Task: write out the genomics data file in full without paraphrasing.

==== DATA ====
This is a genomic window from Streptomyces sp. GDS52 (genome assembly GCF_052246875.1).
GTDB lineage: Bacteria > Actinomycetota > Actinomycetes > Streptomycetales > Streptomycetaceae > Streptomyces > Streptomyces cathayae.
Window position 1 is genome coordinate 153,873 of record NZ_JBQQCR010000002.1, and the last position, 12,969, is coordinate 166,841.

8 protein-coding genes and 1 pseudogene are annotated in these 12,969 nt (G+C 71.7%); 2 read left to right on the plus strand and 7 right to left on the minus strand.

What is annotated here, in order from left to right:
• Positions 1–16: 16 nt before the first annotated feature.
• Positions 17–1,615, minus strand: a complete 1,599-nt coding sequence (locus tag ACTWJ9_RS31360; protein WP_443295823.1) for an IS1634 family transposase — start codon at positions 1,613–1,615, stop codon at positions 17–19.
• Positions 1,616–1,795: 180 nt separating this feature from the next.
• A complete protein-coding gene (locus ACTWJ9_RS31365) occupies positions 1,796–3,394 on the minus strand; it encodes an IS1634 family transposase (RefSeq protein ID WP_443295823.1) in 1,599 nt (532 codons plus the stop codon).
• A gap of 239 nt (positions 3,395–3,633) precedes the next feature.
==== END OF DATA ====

This is a genomic window from Streptomyces sp. GDS52 (genome assembly GCF_052246875.1).
GTDB lineage: Bacteria > Actinomycetota > Actinomycetes > Streptomycetales > Streptomycetaceae > Streptomyces > Streptomyces cathayae.
Window position 1 is genome coordinate 153,873 of record NZ_JBQQCR010000002.1, and the last position, 12,969, is coordinate 166,841.

8 protein-coding genes and 1 pseudogene are annotated in these 12,969 nt (G+C 71.7%); 2 read left to right on the plus strand and 7 right to left on the minus strand.

What is annotated here, in order from left to right:
• Positions 1–16: 16 nt before the first annotated feature.
• Positions 17–1,615, minus strand: a complete 1,599-nt coding sequence (locus tag ACTWJ9_RS31360; protein WP_443295823.1) for an IS1634 family transposase — start codon at positions 1,613–1,615, stop codon at positions 17–19.
• Positions 1,616–1,795: 180 nt separating this feature from the next.
• A complete protein-coding gene (locus ACTWJ9_RS31365) occupies positions 1,796–3,394 on the minus strand; it encodes an IS1634 family transposase (RefSeq protein ID WP_443295823.1) in 1,599 nt (532 codons plus the stop codon).
• A gap of 239 nt (positions 3,395–3,633) precedes the next feature.